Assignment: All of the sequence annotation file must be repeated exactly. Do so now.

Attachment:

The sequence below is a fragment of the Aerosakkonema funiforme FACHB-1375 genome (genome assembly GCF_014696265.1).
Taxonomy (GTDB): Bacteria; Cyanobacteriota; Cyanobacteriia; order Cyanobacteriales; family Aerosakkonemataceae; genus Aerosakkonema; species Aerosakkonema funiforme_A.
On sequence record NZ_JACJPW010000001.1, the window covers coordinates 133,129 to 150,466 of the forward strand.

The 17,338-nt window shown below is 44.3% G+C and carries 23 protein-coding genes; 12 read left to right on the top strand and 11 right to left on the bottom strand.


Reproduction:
The sequence below is a fragment of the Aerosakkonema funiforme FACHB-1375 genome (genome assembly GCF_014696265.1).
Taxonomy (GTDB): Bacteria; Cyanobacteriota; Cyanobacteriia; order Cyanobacteriales; family Aerosakkonemataceae; genus Aerosakkonema; species Aerosakkonema funiforme_A.
On sequence record NZ_JACJPW010000001.1, the window covers coordinates 133,129 to 150,466 of the forward strand.

The 17,338-nt window shown below is 44.3% G+C and carries 23 protein-coding genes; 12 read left to right on the top strand and 11 right to left on the bottom strand.